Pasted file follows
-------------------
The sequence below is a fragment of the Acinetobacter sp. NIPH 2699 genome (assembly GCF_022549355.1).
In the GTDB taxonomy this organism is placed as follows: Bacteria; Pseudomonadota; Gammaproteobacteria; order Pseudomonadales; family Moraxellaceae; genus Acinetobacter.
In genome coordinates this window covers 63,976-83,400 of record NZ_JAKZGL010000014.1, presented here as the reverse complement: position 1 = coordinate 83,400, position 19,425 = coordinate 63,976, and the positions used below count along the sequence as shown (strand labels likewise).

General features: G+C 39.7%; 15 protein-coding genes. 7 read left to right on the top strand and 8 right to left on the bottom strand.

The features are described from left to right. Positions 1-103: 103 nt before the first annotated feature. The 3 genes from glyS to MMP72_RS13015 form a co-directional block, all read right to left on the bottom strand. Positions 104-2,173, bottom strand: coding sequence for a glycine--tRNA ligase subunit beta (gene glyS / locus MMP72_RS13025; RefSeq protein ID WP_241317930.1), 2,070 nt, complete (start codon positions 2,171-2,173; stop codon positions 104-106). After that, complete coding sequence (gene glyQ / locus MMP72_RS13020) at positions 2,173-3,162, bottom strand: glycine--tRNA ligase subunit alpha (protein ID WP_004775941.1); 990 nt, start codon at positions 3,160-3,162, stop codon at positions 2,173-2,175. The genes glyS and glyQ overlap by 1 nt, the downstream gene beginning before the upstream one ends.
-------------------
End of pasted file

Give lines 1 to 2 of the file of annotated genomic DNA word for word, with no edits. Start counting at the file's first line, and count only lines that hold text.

The sequence below is a fragment of the Acinetobacter sp. NIPH 2699 genome (assembly GCF_022549355.1).
In the GTDB taxonomy this organism is placed as follows: Bacteria; Pseudomonadota; Gammaproteobacteria; order Pseudomonadales; family Moraxellaceae; genus Acinetobacter.